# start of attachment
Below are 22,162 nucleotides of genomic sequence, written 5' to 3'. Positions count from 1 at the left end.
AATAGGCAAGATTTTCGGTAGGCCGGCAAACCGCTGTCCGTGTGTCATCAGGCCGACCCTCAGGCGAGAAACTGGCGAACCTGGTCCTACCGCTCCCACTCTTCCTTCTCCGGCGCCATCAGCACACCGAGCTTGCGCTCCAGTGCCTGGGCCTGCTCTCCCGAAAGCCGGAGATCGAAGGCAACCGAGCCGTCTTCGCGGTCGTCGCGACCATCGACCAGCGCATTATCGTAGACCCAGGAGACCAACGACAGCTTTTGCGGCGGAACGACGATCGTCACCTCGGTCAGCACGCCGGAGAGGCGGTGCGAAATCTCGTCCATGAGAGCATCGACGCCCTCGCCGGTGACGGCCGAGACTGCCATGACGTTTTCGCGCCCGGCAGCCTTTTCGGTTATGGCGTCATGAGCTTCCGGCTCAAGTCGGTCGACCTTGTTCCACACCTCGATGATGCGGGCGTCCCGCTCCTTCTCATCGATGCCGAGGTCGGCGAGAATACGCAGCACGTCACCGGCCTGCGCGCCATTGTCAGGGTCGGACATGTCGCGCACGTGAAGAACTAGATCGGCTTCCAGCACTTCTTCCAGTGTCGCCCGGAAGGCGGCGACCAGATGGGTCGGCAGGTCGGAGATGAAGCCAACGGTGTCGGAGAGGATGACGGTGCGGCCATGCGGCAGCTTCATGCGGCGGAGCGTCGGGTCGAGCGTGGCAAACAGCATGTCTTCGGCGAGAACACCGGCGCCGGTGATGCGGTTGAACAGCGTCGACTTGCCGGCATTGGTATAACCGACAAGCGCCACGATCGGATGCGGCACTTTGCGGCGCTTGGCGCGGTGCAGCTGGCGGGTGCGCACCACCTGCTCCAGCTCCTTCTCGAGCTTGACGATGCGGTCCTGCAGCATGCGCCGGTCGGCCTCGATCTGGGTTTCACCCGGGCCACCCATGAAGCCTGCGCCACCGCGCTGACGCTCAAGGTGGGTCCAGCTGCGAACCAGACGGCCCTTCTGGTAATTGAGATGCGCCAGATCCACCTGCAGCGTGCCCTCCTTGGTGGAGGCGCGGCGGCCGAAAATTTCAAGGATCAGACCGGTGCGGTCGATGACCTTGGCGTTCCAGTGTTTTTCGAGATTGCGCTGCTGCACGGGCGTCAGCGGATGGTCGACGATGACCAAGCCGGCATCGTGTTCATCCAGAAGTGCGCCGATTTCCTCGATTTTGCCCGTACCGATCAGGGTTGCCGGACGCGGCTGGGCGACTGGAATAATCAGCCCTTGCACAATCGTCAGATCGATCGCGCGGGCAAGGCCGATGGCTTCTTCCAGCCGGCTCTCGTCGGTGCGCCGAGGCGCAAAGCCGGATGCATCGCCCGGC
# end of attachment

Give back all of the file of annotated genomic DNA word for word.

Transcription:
Below are 22,162 nucleotides of genomic sequence, written 5' to 3'. Positions count from 1 at the left end.
AATAGGCAAGATTTTCGGTAGGCCGGCAAACCGCTGTCCGTGTGTCATCAGGCCGACCCTCAGGCGAGAAACTGGCGAACCTGGTCCTACCGCTCCCACTCTTCCTTCTCCGGCGCCATCAGCACACCGAGCTTGCGCTCCAGTGCCTGGGCCTGCTCTCCCGAAAGCCGGAGATCGAAGGCAACCGAGCCGTCTTCGCGGTCGTCGCGACCATCGACCAGCGCATTATCGTAGACCCAGGAGACCAACGACAGCTTTTGCGGCGGAACGACGATCGTCACCTCGGTCAGCACGCCGGAGAGGCGGTGCGAAATCTCGTCCATGAGAGCATCGACGCCCTCGCCGGTGACGGCCGAGACTGCCATGACGTTTTCGCGCCCGGCAGCCTTTTCGGTTATGGCGTCATGAGCTTCCGGCTCAAGTCGGTCGACCTTGTTCCACACCTCGATGATGCGGGCGTCCCGCTCCTTCTCATCGATGCCGAGGTCGGCGAGAATACGCAGCACGTCACCGGCCTGCGCGCCATTGTCAGGGTCGGACATGTCGCGCACGTGAAGAACTAGATCGGCTTCCAGCACTTCTTCCAGTGTCGCCCGGAAGGCGGCGACCAGATGGGTCGGCAGGTCGGAGATGAAGCCAACGGTGTCGGAGAGGATGACGGTGCGGCCATGCGGCAGCTTCATGCGGCGGAGCGTCGGGTCGAGCGTGGCAAACAGCATGTCTTCGGCGAGAACACCGGCGCCGGTGATGCGGTTGAACAGCGTCGACTTGCCGGCATTGGTATAACCGACAAGCGCCACGATCGGATGCGGCACTTTGCGGCGCTTGGCGCGGTGCAGCTGGCGGGTGCGCACCACCTGCTCCAGCTCCTTCTCGAGCTTGACGATGCGGTCCTGCAGCATGCGCCGGTCGGCCTCGATCTGGGTTTCACCCGGGCCACCCATGAAGCCTGCGCCACCGCGCTGACGCTCAAGGTGGGTCCAGCTGCGAACCAGACGGCCCTTCTGGTAATTGAGATGCGCCAGATCCACCTGCAGCGTGCCCTCCTTGGTGGAGGCGCGGCGGCCGAAAATTTCAAGGATCAGACCGGTGCGGTCGATGACCTTGGCGTTCCAGTGTTTTTCGAGATTGCGCTGCTGCACGGGCGTCAGCGGATGGTCGACGATGACCAAGCCGGCATCGTGTTCATCCAGAAGTGCGCCGATTTCCTCGATTTTGCCCGTACCGATCAGGGTTGCCGGACGCGGCTGGGCGACTGGAATAATCAGCCCTTGCACAATCGTCAGATCGATCGCGCGGGCAAGGCCGATGGCTTCTTCCAGCCGGCTCTCGTCGGTGCGCCGAGGCGCAAAGCCGGATGCATCGCCCGGC